Dr. V K Singh: Yes, it is true that many people do not prefer academia and it was used to be considered as a profession of last resort. But things have changed now when youngsters are opting academia as their career of the first choice. For me, academia was always at heart, as I used to take sessions for my friends on different topics during my college days as well. During my Post Graduation, I liked engaging lectures and the satisfaction which you get when you would come out of a class was quite similar to making an argument before a court. I liked them both, but helping students gave a different kind of satisfaction. While I practised for some time, in absence of any financial support, I choose to move into academia. I would like to mention that anyone who is planning to enter academia, shall spend some time as a lawyer as this would give the person requisite skill to teach to-be professionals of law.
Kanika Goswamy: What changes do you think the education system needs so that it can become more inclusive? What changes have you as the Dean of School of Law, University of Petroleum and Energy Studies, Dehradun made in imparting education to the students of the university?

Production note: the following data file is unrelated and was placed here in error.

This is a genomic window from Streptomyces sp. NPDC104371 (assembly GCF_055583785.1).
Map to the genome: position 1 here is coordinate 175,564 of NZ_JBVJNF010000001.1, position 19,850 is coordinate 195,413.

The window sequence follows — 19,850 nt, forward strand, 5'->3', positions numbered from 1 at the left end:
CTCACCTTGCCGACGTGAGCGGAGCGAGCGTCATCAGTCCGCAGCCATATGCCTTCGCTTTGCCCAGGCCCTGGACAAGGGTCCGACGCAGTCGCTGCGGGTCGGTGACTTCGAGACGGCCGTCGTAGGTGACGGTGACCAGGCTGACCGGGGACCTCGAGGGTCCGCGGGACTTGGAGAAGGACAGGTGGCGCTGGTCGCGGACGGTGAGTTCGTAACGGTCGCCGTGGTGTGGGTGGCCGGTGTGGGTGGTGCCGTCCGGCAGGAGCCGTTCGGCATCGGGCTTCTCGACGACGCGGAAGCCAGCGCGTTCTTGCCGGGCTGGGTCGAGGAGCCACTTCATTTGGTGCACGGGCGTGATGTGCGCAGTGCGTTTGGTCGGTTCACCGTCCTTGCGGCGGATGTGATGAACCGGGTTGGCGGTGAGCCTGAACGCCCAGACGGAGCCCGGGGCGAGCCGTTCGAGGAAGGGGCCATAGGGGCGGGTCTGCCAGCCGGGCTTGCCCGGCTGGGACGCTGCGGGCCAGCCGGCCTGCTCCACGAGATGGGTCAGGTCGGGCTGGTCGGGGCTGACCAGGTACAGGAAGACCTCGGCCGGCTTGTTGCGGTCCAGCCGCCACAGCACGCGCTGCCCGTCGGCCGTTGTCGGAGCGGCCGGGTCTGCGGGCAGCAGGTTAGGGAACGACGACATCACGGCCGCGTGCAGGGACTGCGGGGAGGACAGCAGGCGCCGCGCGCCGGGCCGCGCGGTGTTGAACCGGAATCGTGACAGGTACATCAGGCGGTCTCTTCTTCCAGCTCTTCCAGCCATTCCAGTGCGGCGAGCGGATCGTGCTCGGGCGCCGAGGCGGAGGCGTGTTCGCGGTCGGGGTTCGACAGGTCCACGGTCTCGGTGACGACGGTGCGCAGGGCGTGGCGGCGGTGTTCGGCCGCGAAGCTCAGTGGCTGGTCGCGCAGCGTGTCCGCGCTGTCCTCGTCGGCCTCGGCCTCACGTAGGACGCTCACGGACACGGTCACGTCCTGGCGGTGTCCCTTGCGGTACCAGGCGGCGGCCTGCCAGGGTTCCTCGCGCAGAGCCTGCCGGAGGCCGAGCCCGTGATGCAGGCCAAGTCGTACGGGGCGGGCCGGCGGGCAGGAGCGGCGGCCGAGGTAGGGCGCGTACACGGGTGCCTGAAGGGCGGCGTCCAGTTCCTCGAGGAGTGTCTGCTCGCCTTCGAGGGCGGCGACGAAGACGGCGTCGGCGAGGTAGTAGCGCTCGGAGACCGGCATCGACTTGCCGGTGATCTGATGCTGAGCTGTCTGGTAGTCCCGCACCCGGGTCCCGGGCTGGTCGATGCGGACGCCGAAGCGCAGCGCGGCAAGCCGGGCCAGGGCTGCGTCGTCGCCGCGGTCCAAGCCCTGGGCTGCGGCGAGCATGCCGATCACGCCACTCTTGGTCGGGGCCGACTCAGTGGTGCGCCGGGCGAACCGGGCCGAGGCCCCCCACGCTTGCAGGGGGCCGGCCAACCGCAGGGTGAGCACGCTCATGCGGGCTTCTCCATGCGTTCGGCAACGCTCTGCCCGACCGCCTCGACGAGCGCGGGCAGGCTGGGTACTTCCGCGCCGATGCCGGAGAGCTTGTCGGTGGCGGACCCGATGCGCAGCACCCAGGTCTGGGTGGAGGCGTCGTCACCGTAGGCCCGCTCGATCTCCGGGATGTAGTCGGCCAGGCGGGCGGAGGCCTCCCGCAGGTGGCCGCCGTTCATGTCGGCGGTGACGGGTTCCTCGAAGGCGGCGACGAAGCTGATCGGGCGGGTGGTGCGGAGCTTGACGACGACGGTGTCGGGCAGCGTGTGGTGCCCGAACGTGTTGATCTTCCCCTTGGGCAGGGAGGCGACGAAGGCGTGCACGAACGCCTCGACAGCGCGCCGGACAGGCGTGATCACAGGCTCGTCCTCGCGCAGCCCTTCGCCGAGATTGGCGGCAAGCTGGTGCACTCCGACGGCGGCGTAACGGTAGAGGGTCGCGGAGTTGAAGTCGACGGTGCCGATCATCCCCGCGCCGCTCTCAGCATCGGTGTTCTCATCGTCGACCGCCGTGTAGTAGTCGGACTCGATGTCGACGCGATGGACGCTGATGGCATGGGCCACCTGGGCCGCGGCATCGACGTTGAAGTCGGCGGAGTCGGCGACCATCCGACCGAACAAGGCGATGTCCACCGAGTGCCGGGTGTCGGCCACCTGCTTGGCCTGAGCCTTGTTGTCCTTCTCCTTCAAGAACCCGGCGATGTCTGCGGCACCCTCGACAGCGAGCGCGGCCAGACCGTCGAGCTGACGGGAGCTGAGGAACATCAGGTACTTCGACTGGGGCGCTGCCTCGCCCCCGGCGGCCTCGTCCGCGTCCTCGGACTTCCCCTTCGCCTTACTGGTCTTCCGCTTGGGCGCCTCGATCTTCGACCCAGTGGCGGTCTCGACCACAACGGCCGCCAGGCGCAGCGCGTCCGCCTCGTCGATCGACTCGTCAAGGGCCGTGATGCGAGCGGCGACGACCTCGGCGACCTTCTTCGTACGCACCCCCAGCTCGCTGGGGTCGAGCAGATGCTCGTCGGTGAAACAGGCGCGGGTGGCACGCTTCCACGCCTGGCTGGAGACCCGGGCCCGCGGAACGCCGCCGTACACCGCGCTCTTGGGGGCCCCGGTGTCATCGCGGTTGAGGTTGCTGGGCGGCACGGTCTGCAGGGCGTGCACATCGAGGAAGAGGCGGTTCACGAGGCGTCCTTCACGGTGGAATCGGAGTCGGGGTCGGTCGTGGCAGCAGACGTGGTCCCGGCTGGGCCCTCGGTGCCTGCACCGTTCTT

Dr. V K Singh: Education system of today is quite inclusive and there are plenty of opportunities available to the students. I remember during my student days, I didn’t have exposure to National Law Schools or the resource persons as the present generation has. I still recollect waiting for annual festivals in Nagpur wherein the Supreme Court judges would be invited and I would attend them without a miss. Educational tour to Delhi and law institutions particularly the library of ILI and ISIL was a must. I think a determined student of today can avail a lot due to the access created by the internet and social media.
I joined UPES as a professor and soon became Head of the Department for Law and Management. I was given the responsibility of Dean, School of Law, UPES in January 2020. My focus has always been to provide a quality experience to the students and develop our faculty members. It is indeed important to keep students at the core of your planning, which I am proud to say is the philosophy of UPES. Inspite of being hit by the pandemic, I made a point to be connected to our students. I did that through several meetings in an online platform with our students and having an open-door policy for the students. I am very proud of my students at UPES who are full of energy and keep exploring new things for their development. I just provide the required nudge and things move smoothly.
Kanika Goswamy: How has the exposure outside India benefitted you? How was your experience while you were studying at the University of Chicago Law School and did you notice any major differences in ways of imparting education? What are certain aspects that you would like to incorporate from the education system outside India?